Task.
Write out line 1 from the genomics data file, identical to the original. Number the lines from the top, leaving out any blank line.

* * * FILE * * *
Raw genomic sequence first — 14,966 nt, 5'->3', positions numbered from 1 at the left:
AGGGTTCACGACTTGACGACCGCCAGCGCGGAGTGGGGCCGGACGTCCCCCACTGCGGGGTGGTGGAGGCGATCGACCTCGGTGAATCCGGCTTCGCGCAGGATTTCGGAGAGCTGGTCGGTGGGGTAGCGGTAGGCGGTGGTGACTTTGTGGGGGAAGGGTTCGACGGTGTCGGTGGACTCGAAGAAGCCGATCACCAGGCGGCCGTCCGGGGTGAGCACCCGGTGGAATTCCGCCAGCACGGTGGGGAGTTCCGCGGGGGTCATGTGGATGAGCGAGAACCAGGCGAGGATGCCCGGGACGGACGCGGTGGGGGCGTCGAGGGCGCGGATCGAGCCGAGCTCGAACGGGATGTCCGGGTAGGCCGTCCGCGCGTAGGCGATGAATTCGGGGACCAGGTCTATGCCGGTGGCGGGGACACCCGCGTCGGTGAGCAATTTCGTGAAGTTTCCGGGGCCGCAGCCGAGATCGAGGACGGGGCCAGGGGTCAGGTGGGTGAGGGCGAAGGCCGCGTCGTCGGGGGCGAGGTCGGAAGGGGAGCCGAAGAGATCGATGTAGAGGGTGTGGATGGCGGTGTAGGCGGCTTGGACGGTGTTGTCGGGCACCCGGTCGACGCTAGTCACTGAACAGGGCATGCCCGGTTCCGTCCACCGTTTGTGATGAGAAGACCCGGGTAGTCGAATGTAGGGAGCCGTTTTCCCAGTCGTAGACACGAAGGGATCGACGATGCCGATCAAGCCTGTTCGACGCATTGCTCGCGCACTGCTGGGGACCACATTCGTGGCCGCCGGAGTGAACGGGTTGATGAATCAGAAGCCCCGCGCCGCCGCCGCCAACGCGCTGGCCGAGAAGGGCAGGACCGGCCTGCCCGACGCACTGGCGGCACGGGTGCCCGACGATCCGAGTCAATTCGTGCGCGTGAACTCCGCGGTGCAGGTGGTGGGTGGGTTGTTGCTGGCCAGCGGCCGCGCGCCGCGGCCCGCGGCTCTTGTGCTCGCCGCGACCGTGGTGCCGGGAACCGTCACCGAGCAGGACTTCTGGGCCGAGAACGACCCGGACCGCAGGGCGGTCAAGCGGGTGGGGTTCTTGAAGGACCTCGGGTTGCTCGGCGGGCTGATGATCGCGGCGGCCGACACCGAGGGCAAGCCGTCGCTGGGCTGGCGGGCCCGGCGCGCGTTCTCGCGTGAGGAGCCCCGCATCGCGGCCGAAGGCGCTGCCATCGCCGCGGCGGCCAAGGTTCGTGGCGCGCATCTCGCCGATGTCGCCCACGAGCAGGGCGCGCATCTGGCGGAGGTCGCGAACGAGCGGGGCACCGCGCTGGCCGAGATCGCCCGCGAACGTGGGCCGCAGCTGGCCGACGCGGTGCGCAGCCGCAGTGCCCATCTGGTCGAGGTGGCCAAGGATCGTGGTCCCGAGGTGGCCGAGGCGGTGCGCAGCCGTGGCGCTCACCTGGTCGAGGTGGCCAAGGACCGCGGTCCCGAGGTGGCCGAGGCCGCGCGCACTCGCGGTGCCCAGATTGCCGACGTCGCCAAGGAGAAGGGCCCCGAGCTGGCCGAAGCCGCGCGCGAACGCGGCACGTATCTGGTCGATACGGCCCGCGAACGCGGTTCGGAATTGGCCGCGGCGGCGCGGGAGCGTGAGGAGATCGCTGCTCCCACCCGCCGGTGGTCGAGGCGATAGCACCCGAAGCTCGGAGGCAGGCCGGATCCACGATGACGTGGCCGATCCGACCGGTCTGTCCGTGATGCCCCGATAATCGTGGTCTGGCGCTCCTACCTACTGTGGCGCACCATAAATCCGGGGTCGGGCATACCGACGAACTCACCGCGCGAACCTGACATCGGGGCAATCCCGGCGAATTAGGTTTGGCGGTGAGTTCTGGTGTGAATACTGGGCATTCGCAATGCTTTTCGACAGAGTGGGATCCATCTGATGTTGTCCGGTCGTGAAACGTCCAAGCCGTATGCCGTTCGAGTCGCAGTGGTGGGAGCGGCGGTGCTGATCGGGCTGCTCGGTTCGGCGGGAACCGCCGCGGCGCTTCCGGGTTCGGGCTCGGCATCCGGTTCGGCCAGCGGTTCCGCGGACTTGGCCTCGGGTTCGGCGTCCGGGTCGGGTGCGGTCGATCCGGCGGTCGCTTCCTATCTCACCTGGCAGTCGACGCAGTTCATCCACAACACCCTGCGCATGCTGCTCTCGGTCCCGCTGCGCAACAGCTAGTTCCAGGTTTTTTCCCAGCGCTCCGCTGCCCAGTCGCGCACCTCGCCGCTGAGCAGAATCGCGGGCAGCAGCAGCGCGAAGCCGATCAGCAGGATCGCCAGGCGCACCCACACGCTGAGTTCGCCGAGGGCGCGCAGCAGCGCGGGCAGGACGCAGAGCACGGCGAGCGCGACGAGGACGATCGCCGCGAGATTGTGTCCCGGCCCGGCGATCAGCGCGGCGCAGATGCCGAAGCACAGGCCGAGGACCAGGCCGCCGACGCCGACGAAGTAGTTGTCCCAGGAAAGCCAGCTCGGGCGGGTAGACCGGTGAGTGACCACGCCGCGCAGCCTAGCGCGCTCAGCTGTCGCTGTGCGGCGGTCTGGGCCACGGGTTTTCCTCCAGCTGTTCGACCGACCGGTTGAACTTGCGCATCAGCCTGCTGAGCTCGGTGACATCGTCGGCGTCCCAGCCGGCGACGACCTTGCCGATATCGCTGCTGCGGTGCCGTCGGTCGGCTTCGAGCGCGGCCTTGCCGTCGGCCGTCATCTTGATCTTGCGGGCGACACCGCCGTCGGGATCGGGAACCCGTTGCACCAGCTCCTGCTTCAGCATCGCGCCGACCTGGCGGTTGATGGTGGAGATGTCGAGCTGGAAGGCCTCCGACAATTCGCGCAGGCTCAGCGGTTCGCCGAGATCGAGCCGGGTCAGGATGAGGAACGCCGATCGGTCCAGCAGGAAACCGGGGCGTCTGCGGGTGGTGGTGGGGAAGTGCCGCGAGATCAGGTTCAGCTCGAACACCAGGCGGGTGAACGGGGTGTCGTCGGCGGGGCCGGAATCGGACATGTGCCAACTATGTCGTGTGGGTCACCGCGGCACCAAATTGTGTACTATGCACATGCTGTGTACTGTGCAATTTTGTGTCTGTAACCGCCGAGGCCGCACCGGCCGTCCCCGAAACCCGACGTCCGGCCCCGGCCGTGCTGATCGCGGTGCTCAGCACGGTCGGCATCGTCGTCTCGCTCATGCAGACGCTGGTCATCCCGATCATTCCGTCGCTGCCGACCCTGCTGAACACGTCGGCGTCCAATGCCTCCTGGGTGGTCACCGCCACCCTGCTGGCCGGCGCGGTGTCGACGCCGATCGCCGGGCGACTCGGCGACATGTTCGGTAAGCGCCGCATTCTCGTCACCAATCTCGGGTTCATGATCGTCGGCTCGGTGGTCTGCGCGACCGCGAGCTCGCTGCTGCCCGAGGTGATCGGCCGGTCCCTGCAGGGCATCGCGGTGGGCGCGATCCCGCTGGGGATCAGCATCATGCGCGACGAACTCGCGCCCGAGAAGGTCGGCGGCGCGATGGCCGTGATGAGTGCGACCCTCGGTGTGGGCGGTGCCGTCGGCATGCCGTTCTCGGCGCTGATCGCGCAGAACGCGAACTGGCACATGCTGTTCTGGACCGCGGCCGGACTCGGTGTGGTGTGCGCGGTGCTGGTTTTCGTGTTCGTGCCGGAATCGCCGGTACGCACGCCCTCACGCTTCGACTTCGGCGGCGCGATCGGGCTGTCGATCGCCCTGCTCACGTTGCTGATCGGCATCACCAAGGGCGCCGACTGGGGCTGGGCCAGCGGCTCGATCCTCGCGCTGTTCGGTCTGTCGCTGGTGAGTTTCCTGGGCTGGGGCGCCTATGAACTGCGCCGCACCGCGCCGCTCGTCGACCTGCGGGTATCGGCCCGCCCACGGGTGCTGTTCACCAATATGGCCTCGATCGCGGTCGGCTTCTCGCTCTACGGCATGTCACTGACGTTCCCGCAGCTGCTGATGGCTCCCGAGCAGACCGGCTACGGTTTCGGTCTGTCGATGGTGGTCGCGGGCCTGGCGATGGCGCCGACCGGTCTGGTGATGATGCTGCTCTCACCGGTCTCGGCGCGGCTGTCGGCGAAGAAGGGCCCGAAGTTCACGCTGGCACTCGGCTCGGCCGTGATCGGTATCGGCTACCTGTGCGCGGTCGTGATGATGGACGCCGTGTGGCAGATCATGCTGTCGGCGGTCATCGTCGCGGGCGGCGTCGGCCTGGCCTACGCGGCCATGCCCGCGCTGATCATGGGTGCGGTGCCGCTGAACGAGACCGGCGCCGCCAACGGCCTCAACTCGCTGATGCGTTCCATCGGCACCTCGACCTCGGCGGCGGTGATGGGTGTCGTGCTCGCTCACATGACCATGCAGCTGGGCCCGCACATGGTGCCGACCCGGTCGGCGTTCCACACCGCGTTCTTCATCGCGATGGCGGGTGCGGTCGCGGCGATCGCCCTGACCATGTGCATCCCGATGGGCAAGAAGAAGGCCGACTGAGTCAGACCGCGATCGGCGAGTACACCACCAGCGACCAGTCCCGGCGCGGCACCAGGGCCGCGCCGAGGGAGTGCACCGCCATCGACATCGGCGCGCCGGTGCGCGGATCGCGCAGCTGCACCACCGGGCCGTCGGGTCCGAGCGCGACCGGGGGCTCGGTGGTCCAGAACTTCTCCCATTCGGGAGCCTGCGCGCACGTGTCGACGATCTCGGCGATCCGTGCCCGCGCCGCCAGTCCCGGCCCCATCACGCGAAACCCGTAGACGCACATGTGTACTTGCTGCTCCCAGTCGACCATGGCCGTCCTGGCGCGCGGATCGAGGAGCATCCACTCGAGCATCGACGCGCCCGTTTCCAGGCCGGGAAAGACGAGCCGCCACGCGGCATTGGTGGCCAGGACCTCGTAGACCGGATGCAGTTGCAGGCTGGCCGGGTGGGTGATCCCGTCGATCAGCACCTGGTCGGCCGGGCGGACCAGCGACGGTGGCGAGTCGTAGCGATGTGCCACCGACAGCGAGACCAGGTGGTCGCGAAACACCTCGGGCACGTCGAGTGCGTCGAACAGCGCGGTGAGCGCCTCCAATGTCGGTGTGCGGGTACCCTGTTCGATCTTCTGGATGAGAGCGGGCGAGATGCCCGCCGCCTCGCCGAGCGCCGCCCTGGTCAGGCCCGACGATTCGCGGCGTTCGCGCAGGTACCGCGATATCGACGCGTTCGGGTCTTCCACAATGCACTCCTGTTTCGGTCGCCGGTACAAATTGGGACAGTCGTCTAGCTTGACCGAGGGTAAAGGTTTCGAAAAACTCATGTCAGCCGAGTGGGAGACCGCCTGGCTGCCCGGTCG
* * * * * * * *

Raw genomic sequence first — 14,966 nt, 5'->3', positions numbered from 1 at the left: